How to Make a Rainbow Sparkle Prism at Home

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Children understand science best when they can hear information and also see a demonstration of the scientific principle in action. Making a prism at home is a way to show kids how prisms separate the light spectrum into many different colors. While clear quartz prisms sparkle and throw rainbows around the room when used properly, you do not need an actual prism to show children how light is made up of many different colors. Instead, you can make your own sparkly prism to create rainbows using only a few household items.

    Fill several different sizes and shapes of clear drinking glasses with water in varying amounts. For example, fill a large ice tea glass halfway, a small shot glass all the way to the top and a juice glass about 3/4 full. The important part is to gather as many different sizes and shapes of glasses as you can.

    Place the glasses on a flat surface such as a coffee table. Push the glasses slightly over the edge of the table, so that slightly less than half of the glass bottom is hanging over the edge of the table.

    Place the large white bedsheet on the floor in front of the glass. This will serve as your "screen" for being able to see the colored spectrum clearly as the light shines through each glass and creates a rainbow.

    Switch on the flashlight and shine the light from behind the glasses, toward the sheet. You may need more than one flashlight for this step, especially if you are using a number of different glasses. You may have to experiment with the angle of the light in order to create a clear rainbow spectrum on the white sheet, perhaps even standing on a chair or stepladder to create the right effect.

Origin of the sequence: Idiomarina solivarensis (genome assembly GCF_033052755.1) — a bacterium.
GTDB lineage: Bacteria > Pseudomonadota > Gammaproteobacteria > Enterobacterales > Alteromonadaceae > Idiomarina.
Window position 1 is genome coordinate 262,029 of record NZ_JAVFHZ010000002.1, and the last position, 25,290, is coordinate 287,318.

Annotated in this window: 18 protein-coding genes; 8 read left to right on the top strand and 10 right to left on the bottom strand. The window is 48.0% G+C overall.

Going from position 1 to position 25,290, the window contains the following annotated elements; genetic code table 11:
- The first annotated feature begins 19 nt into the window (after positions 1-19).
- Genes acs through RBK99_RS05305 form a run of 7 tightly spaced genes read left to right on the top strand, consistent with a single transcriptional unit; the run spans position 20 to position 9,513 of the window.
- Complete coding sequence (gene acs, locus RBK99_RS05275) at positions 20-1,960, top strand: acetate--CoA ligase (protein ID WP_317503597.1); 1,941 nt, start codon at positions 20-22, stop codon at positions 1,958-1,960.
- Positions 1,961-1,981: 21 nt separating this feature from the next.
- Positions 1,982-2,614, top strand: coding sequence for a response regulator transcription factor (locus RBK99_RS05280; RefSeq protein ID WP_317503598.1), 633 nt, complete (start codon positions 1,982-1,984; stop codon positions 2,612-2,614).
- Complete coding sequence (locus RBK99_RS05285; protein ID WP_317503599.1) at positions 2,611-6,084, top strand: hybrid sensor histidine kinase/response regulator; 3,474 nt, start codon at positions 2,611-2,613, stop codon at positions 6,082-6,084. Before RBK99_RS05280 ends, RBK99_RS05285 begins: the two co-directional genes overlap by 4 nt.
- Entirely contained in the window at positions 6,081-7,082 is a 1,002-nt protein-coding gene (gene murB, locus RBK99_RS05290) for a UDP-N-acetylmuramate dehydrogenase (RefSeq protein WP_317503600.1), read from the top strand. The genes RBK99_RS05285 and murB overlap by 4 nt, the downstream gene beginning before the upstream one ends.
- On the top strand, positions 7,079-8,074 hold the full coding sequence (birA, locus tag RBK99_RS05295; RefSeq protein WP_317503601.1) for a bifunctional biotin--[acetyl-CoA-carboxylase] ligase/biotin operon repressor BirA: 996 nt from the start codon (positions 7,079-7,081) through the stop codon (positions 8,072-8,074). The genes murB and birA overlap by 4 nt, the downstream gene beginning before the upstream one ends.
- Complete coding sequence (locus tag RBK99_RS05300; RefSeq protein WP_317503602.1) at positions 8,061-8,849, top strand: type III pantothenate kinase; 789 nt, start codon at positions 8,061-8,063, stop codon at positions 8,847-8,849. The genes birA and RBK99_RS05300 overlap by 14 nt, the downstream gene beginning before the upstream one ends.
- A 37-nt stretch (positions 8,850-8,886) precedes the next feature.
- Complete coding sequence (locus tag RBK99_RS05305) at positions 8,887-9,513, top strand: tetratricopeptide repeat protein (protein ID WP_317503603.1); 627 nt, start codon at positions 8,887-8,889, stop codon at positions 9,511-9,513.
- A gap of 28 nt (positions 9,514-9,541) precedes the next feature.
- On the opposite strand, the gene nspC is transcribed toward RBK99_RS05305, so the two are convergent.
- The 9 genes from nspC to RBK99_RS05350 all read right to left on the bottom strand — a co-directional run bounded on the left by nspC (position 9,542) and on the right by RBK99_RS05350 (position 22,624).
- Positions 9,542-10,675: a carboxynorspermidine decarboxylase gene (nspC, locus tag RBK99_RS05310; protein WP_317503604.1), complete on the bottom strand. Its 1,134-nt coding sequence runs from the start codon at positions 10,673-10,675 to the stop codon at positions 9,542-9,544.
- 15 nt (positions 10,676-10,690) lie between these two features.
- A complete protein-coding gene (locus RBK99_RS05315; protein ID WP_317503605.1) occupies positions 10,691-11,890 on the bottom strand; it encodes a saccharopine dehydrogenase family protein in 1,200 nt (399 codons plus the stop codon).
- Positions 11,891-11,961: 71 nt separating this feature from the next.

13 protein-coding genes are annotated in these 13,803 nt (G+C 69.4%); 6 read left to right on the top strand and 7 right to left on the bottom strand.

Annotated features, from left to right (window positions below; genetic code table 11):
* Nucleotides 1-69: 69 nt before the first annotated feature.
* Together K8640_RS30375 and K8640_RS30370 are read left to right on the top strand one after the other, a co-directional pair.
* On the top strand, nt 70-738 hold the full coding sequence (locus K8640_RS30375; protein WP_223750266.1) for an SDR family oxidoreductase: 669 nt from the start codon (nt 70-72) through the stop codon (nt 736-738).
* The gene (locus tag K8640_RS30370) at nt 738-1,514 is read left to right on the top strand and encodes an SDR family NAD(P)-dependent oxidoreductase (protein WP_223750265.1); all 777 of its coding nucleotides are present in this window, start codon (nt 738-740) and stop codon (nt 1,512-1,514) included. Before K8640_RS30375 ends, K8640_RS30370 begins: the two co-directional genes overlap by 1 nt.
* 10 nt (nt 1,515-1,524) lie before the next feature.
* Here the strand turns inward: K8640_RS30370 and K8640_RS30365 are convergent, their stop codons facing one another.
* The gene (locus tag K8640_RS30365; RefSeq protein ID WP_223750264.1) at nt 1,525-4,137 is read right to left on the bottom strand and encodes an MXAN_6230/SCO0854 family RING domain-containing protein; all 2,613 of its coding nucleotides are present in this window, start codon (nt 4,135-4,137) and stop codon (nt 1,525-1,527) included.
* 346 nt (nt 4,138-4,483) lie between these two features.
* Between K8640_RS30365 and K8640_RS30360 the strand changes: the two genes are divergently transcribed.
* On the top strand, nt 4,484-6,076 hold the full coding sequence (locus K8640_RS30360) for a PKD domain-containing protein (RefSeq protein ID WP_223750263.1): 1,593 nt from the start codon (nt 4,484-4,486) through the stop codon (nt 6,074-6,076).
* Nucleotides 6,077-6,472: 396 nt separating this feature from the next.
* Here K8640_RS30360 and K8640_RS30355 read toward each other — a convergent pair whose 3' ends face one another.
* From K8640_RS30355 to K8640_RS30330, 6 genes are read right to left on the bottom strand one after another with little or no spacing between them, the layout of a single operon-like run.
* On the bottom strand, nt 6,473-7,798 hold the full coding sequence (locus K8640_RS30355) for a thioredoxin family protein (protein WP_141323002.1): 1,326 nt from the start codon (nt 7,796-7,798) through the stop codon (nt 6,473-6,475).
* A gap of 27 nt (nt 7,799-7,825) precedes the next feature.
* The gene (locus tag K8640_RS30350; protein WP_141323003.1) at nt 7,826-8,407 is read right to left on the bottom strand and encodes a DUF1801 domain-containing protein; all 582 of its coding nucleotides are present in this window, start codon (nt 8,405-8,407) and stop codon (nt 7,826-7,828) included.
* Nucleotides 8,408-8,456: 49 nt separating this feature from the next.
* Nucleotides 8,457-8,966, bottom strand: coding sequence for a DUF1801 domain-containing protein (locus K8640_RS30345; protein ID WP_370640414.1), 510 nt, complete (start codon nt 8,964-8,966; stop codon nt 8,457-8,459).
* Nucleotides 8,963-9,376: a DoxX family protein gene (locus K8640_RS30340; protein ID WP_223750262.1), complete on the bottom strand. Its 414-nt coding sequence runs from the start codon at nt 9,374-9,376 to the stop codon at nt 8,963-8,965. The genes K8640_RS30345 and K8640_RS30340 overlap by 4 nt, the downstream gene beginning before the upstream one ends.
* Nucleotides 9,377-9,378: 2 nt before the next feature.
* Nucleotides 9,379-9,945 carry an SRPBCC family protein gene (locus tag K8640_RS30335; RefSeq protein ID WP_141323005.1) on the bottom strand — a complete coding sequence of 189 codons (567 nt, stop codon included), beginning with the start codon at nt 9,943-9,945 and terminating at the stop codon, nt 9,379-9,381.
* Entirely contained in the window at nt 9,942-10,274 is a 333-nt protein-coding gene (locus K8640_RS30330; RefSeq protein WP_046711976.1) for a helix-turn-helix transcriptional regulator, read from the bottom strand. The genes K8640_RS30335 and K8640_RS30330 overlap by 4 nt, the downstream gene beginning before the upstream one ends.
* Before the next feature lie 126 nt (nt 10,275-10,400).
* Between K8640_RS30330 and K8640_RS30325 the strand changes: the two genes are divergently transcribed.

Create ripples in the water with your fingers to make your rainbows appear to sparkle and shimmer.

    Place the glasses of water in a sunny window for the same effect. Experiment with where you place the sheet in order to see your rainbows clearly. Compare and contrast the different sized rainbows you have created with the different glasses. Some glasses and water amounts may produce two rainbows.

    Use a baster to take water away from some glasses and add water to others in order to change the effect of the rainbow on the sheet. Ask children open-ended questions about the rainbows to help them understand how their homemade prisms break the light into hues of red, orange, yellow, green, blue, indigo and violet.

About the Author

Kara Bietz has been writing professionally since 1999. Her professional observation work has appeared in the early childhood education textbook "The Art of Awareness" by Margie Carter and Deb Curtis. Bietz has worked in the field of early childhood education for more than 16 years. She holds an Associate of Applied Science in child development from Mesa College.

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